I’m currently taking a 4-week course, Fundamentals of Graphic Design, via the online learning platform, Coursera. In pulling together the content for the Data Visualization course that I’m developing for a local college, I realized that I need to include a crash course, i.e. one week in the basics of design, thus I thought taking this online course would give me some ideas for how to cover the topic myself. Plus, I could learn some things and improve my own skills. The first week we covered the image and the assignment was to create at least 10 iterations on an everyday, common object. You can see here my takes on a pencil.
Creating these images reminded me of my professional journey and in particular some of the struggles I’ve been feeling of late regarding where I fit in professionally. Since I started my career in librarianship, I’ve belonged to several related professional organizations – the Medical Library Association, the Association of College and Research Libraries, the American Library Association, the Special Libraries Association, plus regional chapters and state organizations associated with each of these. I’ve tried different groups at different times, looking for the best fit as my work changed. Among these, the one organization that I’ve invested the most time and effort (and felt the most a part of) for the past dozen years has been the Medical Library Association. It makes since, since I worked the first decade of my career in an academic medical library (and even today still work at the same medical school). Regardless of how many times that my job title and/or role changed within the Library, I still worked in a medical library and thus, MLA worked for me.
One of the things I’ve most enjoyed about being a member of MLA is attending the annual meeting. It’s where I get to see so many of my friends and colleagues, where I’m always renewed and energized by the sessions and speakers and topics, where I get to share some of my own work with colleagues, and where I remember where I belong professionally. It’s such a highlight of my professional life.
Last week, I withdrew my accepted posters from this year’s meeting and accepted the decision that I’d not be attending MLA 2016 in Toronto. I’d be lying if I didn’t say how sad the choice makes me. But it’s the choice that I had to make. As I looked through the content of the meeting this year, there simply wasn’t enough related to the work that I do as an evaluator for the UMCCTS. There aren’t any sessions devoted to librarians working with and/or as part of their CTSA offices. There aren’t enough talks about measuring research impact and evaluating programs (outside of evaluating library programs). Given that I’d be paying to travel and attend out of my own pocket, and knowing without enough related content offered I’d have to take personal vacation time to attend, I just couldn’t justify the expenses. And it makes me really sad.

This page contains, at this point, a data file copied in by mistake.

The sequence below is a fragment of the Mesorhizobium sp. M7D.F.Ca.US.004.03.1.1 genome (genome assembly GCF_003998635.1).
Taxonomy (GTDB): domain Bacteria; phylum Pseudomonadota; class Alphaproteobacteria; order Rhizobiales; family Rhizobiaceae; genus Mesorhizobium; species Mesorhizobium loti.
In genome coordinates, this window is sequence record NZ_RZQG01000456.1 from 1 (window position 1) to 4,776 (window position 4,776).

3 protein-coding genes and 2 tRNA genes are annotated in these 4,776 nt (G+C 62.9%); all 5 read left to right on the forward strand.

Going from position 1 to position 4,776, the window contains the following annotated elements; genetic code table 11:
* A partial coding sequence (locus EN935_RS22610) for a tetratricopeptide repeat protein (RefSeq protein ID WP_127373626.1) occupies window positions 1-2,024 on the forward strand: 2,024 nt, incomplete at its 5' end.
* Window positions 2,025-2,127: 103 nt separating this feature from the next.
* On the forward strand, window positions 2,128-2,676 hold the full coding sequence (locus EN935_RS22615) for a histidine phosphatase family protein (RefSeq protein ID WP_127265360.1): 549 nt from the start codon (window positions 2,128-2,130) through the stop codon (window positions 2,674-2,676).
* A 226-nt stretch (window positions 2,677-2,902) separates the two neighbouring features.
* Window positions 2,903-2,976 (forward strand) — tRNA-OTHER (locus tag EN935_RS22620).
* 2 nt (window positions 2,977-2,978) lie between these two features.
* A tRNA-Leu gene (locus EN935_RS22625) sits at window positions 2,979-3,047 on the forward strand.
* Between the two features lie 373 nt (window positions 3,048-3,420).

Since I left the physical library to use all of the very same skills that I possess as a librarian, it’s become harder and harder to face the fact (or is it “harder and harder to ignore the fact”?) that most folks, even many I consider colleagues, don’t think of me as a librarian anymore. What makes it all the more difficult is my “new” professional home, the American Evaluation Association, hardly feels like home either. Despite the fact that our skill sets overlap in so many areas, despite the fact that I got the job I have today because I have the skill set of a librarian, it seems like evaluators are evaluators and librarians are librarians, and a librarian who happens be an evaluator is an odd duck, alone in the pond.
I don’t wish to turn this post into a pity party. I enjoy what I do, I’m very proud to be a librarian, and I know that despite the inability (or at least difficulty) of our professional pigeon holes to expand, those of us willing to seek out new and different opportunities will find them. It’s not always easy, but it’s okay. Yes, I’m sad about the particulars of this year’s MLA annual meeting and I’m grieving a little, knowing I’ll not be having fun with friends in Toronto, but more than anything, the situation has caused me to think a great deal about the benefits, the purpose, and the future of our professional organizations. Why do we have them? What do they provide? Why do we belong? I’ve been part of executive boards of these very groups, asking these very questions for awhile. It isn’t new, but it did hit me differently this go ’round.
The instructor for my graphic design course said that when you do iterations, you need to push the boundaries; work with the image until you get right up to the point where it falls apart – where it no longer resembles the object you started with. I’ve been thinking a good bit if that’s not the perfect metaphor for my professional journey as a librarian. I’ve pushed many boundaries of the profession and now I wonder if I’ve pushed to the point that the image of me as a librarian has fallen apart.